The identify of Frederick Henry in A Farewell to Arms
Ernest Hemingway’s celebrated novel, A Farewell to Arms, discusses the hierarchy of nationality, class, and power during wartime. Frederic Henry finds himself an American serving in the Italian army as an ambulance driver. The United States somehow becomes glorified in the eyes of the Italian population, and a sense of eminence is thrust upon Henry. He never fully integrates into the Italian army, nor does he wish to do so. Henry is decidedly separated, but more importantly, his nationality establishes for him a higher status. Henry’s character is influenced by his American citizenship. This progression is defined by the economic gap as well as his interactions with his Italian comrades and regular citizens.
Henry is modest, almost to the point of shyness. He refuses to be recognized for heroism after an explosion in Chapter Nine that takes the lives of three men. He is wounded as well, but “would rather wait,” for medical attention, as “there are much worse wounded” than he. An English doctor scoffs, “Don’t be a bloody hero,” and falsely informs the Italian hands that “he is the legitimate son of President Wilson (58).” This elevated status brings Henry to the top of the list for treatment. Later, Henry’s friend Rinaldi informs him, “Everybody is proud of you…I am positive you will get the silver.” Rinaldi tries to play Henry up in order to win him a medal, but again, Henry quickly changes the subject (63). Henry’s humility is apparent; whether he is inherently shy or embarrassed by misleadingly brought-on attention is unclear. His position as an American certainly facilitates things, but Henry still refuses to accept his separateness.
Though divided by nationality, Henry manages to become friendly with the Italians in his troop. While drinking one night in Chapter Twelve, they ask Henry to predict the course of events regarding the war. He speculates, while drunk, that the United States will declare war on nearly everyone. The Italians are open to hearing and accepting Henry’s theories, which demonstrates their trust in the American opinion. They tend to value Henry’s opinion over their own. Henry is referred to as “Signor Tenente,” Mr. Lieutenant, not out of anonymity, but out of respect. His title commands respect, as there are many positions below him. When he is brought to an American hospital, he is, interestingly, refused a room (80). Henry is clearly unfit, but perhaps now that he is in an official manifestation of his own country, he is demoted from a type of celebrity to an equal.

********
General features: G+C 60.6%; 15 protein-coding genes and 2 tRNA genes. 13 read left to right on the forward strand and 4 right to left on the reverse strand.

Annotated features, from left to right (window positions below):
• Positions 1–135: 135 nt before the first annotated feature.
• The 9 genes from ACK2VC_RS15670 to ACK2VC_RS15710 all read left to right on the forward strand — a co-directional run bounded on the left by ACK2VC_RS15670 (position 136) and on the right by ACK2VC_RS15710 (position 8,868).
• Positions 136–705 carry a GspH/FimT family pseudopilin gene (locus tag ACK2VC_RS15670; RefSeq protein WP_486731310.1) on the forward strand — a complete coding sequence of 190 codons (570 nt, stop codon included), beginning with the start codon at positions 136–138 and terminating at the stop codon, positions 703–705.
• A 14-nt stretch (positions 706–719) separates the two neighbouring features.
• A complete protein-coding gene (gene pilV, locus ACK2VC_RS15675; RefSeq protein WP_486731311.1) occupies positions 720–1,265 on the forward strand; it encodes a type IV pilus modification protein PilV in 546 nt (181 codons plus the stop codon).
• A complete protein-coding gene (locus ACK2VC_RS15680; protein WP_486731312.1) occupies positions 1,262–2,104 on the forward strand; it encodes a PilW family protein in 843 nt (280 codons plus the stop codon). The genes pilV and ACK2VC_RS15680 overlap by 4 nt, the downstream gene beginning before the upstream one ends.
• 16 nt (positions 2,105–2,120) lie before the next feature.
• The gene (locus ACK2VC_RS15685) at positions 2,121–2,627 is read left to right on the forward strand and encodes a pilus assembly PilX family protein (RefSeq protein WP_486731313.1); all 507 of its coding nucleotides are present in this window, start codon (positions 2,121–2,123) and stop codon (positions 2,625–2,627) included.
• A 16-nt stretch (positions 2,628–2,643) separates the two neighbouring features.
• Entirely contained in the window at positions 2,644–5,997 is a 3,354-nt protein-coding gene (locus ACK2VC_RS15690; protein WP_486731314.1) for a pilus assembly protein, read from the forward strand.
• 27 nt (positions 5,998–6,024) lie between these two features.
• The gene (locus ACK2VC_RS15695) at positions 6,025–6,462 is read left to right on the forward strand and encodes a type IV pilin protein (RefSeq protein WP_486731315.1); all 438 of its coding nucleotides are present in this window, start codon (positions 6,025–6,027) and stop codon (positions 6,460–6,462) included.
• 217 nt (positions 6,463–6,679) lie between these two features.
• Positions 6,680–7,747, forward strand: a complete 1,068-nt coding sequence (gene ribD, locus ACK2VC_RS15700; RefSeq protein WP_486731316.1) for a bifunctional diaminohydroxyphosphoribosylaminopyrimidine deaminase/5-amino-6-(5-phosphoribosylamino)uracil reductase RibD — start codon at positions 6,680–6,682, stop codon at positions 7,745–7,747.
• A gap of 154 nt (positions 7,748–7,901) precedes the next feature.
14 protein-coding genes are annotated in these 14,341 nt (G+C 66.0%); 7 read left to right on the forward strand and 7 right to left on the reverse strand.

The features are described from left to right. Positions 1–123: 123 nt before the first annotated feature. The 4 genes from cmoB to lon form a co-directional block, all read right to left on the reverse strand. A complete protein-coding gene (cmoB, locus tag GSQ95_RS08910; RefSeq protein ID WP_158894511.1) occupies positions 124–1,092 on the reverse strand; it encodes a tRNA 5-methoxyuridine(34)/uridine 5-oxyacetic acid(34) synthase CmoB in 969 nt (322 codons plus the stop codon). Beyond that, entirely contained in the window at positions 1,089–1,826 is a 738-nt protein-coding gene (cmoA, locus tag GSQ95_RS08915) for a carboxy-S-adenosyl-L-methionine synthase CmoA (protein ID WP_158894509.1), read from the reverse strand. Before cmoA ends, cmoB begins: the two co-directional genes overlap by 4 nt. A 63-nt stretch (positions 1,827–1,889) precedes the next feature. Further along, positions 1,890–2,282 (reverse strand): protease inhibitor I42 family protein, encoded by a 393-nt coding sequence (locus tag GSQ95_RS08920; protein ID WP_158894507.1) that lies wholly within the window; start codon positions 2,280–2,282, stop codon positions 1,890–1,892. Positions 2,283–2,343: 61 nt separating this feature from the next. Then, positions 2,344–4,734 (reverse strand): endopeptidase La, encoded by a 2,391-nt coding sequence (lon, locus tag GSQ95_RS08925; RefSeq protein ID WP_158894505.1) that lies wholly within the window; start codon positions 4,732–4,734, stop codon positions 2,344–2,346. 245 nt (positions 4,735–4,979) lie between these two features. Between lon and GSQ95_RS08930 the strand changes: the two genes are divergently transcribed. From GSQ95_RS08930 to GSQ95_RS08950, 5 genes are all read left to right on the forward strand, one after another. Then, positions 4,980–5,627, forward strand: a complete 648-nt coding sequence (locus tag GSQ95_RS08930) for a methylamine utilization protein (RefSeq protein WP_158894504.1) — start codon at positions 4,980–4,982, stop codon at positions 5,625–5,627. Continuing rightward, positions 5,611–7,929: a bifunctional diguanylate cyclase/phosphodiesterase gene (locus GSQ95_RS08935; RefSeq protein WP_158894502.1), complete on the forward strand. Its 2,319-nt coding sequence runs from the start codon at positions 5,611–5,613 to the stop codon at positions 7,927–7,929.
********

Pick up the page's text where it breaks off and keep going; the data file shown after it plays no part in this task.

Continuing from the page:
Henry’s interactions with common Italians are similarly insightful. He often requests alcohol while in the hospital, against the nurses’ orders. The porter fetches drinks for Henry regardless (84). In Chapter Fourteen, Henry receives a rude visit from an Italian barber. The porter misinforms the barber that Henry is an Austrian officer; therefore, the barber’s speech is snappy and blunt. After learning Henry is American, the barber is unquestionably embarrassed. The porter resurfaces in Chapter Thirty-three. He and his wife constantly ask Henry if they can do anything for him, offer him breakfast, but always refuse pay. He leaves the porter’s for his friend’s house, Simmons, to get civilian clothes. Simmons welcomes Henry into his closet. Henry is noticeably uncomfortable in the clothes; he confirms this in the first sentence of Chapter Thirty-four: “In civilian clothes I felt a masquerader.” Aviators in the same train compartment as Henry avoided looking at him, and were “very scornful of a civilian [his] age (221).” When Henry transforms himself into a regular Italian, he falls dramatically on the social hierarchy.
Money (lire) is also a noteworthy component of Henry’s elevated status. Henry maintains this by always tipping generously or offering money during appropriate events. He tips the stretcher-bearers in the hospital, though they drop him numerous times, and is repeatedly saluted.
The young girls whom Bonello picks up in Chapter Twenty-nine are dismissed with a ten-lira note, and they held the money tightly and “looked back as though they were afraid [he] might take the money back (188).” Though Henry willingly hands out money, he is often refused. As mentioned before, the porter and his wife are willing only to give and not take (218). During a particularly awful hangover in Chapter Twelve, Henry tries to tip a soldier who has brought him a “pulpy orange drink,” but the soldier just shakes his head (76). This speaks much for the Italian people, who (among other things) are portrayed as unselfish. This also could indicate that some Italians, though undeniably poor, are somewhat embarrassed by Henry’s wealth. Henry’s bountiful wallet secures America in its higher status.
Sometimes it seems as if Henry has a real interest in integrating into the Italian culture, but continues to keep himself separate, American. Henry’s character advances from a meek expatriate to a commanding American. As he becomes more aware of his status, he progressively embraces the power handed to him by his nationality. He begins to not only accept, but enforce his authority. The one time he is challenged by two sergeants in Chapter Twenty-nine, Henry shoots them. “You’re not our officer,” they say, but this does not convince Henry to back down. He conquers the opposition with a pistol (186), and reaffirms all perceptions of himself as an American expatriate in the Italian army.